If you ever work with JSON on the command line, try out the json_reformat tool included in yajl-tools package (or install from source).
$ curl http://github.com/api/v2/json/user/show/powdahound
"name":"Garret Heaton","created_at":"2009/04/04 08:36:09 -0700",
$ curl -s http://github.com/api/v2/json/user/show/powdahound | json_reformat
"name": "Garret Heaton",
"created_at": "2009/04/04 08:36:09 -0700",
"location": "Sunnyvale, CA",
So much nicer!
It will even tell you if there are syntax syntax errors (as will json_verify).
Amazon added the ability to host static sites on S3 recently so to try it out I made a small site comparing the different types of EC2 instances: www.ec2instances.info. It's not much of a site but it was the only thing in my ideas list that didn't require some sort of database backend.
The setup was very simple:
- Buy the domain (name.com is so much nicer than GoDaddy by the way).
- Point domain's nameservers at my slicehost account.
- Add a new DNS domain in slicehost and add a single CNAME record with a name of 'www' and data of 's3-website-us-east-1.amazonaws.com.'
- Install the latest Cyberduck (Mac). Windows users can use one of the tools here.
- Create a new S3 bucket called 'www.ec2instances.info' and configure it for static site hosting.
- Upload all my files and change their permissions to make them readable by everyone.
Updating the site is easy - just select the file in Cyberduck and click the 'Edit' icon in the toolbar (or hit ⌘K) and it will automatically upload the file whenever you save. If I needed a real deploy system it'd be pretty easy to whip up something with Fabric and Boto.
Overall it seems like a great way to host a static site on the cheap (~$1.50/year for this). The only real downside is that you can't have your root domain hit the bucket because a CNAME must be used. This means that ec2instances.info does not resolve properly. More details here.
Note: I tried to use Amazon's new Route 53 DNS service instead of my slicehost account but the configuration is still a bit more involved than I'd like. Hopefully they'll add it to the AWS web console soon.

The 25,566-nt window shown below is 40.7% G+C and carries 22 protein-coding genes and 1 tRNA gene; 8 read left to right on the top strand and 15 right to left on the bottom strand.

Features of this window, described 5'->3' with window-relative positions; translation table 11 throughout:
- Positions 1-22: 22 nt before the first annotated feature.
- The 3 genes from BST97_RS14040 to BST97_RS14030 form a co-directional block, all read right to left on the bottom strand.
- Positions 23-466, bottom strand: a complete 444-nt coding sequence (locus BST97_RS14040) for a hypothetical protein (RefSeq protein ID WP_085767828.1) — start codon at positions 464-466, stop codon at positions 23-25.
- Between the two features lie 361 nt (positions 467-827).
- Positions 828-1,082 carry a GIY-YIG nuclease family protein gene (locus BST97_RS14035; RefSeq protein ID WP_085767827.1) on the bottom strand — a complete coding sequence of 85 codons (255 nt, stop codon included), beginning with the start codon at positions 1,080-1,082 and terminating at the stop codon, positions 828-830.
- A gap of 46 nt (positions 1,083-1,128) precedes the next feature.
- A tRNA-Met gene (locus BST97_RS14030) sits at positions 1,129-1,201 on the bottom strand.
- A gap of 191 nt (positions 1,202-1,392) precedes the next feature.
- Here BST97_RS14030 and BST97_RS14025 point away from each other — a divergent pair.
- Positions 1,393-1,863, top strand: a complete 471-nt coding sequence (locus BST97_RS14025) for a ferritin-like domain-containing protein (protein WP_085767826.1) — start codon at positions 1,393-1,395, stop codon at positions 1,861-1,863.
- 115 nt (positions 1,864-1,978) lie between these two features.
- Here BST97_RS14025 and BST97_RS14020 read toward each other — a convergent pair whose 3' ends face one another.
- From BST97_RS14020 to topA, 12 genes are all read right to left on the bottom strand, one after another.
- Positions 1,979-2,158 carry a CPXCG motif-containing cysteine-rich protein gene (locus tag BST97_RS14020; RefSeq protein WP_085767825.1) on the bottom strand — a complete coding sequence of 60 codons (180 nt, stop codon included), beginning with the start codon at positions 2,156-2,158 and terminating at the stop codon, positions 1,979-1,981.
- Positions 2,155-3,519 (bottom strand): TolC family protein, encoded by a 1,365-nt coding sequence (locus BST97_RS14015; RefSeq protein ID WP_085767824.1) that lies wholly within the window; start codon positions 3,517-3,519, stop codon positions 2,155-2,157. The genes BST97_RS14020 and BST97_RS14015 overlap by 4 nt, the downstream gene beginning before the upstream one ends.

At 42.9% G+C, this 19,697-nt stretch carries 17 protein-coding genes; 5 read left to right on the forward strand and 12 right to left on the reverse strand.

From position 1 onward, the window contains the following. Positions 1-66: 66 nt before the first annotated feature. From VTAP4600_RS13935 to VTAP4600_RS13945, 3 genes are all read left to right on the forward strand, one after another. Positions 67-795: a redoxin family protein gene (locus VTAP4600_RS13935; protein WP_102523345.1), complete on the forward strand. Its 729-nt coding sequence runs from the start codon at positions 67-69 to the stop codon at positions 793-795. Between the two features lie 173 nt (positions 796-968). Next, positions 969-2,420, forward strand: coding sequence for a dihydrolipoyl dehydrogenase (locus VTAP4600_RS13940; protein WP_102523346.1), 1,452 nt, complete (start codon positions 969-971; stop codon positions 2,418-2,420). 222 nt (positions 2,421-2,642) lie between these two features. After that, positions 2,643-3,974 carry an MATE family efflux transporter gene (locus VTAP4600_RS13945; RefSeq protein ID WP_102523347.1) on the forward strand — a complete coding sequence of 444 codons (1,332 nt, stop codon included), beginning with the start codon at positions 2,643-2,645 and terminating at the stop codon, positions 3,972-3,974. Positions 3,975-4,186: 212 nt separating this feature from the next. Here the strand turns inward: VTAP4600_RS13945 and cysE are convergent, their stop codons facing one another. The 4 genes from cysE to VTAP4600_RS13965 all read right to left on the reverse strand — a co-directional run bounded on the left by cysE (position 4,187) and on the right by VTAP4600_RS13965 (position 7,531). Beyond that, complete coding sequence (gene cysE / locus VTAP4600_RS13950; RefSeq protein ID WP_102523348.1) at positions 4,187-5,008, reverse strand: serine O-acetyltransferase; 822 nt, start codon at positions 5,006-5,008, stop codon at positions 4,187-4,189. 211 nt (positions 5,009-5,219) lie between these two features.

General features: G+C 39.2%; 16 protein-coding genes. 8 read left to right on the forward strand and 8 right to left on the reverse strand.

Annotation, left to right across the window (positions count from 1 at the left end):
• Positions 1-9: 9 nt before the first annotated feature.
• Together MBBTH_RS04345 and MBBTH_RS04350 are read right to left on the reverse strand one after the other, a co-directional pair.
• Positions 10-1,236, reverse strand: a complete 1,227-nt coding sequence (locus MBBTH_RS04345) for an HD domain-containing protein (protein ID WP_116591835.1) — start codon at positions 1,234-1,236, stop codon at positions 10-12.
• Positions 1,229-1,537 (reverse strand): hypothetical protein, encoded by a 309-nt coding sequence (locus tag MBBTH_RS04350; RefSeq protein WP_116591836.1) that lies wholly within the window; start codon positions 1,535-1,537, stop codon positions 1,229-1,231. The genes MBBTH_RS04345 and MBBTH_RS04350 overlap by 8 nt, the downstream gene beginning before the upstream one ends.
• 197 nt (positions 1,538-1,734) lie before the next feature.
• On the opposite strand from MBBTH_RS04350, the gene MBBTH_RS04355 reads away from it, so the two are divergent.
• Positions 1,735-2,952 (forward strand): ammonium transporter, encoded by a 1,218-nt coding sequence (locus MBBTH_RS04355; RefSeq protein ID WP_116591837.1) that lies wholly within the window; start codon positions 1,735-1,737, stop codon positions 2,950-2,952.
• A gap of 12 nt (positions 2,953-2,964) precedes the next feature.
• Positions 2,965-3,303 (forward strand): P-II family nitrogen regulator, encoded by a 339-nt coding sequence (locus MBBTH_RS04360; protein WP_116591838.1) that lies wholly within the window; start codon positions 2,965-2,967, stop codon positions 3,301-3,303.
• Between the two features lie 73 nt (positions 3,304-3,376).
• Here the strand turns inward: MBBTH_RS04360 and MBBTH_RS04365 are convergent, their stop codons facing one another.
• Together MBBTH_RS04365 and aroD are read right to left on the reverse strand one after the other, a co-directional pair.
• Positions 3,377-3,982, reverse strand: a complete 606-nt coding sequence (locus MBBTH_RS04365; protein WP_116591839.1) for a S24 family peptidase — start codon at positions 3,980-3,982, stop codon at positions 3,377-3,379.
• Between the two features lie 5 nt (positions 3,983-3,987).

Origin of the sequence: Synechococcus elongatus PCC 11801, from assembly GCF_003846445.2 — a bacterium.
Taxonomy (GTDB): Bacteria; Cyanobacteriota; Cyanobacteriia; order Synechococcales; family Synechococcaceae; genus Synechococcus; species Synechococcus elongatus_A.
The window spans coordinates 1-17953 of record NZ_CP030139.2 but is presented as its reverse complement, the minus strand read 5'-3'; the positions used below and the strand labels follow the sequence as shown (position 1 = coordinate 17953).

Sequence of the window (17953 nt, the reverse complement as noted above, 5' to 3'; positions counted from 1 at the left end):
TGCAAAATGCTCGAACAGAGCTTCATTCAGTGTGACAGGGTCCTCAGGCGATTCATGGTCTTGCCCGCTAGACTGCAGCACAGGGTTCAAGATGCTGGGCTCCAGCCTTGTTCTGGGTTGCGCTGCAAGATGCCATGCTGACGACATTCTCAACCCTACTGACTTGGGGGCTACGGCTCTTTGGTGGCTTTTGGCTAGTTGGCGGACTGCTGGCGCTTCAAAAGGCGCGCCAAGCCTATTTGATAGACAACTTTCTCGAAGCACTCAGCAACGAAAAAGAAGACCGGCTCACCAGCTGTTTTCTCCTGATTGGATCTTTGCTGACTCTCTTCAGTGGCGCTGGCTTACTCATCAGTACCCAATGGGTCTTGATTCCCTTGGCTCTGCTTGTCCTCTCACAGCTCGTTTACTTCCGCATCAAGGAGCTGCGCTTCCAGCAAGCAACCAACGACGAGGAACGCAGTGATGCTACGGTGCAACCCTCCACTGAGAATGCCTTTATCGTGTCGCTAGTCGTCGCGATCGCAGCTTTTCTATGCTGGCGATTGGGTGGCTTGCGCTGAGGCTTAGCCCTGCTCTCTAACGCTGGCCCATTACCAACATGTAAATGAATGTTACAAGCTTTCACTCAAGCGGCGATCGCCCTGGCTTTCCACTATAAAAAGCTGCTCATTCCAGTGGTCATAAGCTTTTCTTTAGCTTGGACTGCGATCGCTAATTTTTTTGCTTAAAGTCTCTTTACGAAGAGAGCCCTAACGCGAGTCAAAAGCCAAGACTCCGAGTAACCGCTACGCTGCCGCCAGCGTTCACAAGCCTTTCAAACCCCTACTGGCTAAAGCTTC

(This is a repost from the HipChat Blog)
Open source projects depend on community cooperation. Successful projects have a healthy group of individuals and companies submitting code, writing documentation, and testing new features. Unfortunately it’s not always easy to contribute because different projects will use different bug trackers, version control systems, and approval processes. Package maintainers also have a hard time handling all the incoming patches in a timely manner which frustrates the contributors.
In 2005 Linus Torvalds created the Git version control system in order to solve problems he was having dealing with patches to the Linux kernel. A few years later GitHub came along with a nice web interface on top of Git, making it trivially easy to fork, patch, and contribute to projects hosted there. The standardized wiki and issue tracker features mean that many projects are setup in the same way. Once you learn how to contribute to one project on GitHub you know how to commit to all of them.
Unfortunately GitHub makes it so easy that I’ve found myself becoming lazy. It feels a lot harder to contribute to non-GitHub projects because it often requires signing up for their custom bug tracker, learning the patch process, and waiting longer before the patch is accepted. That extra friction is sometimes enough to prevent me from submitting a fix, and that’s not good for the project.
Ease of contribution is clearly an important factor for open source and other community-driven projects (just look at Wikipedia). As GitHub continues to grow, are more projects going to feel pressure to switch? I think they will, and I’m looking forward to it. Better software is good for everyone.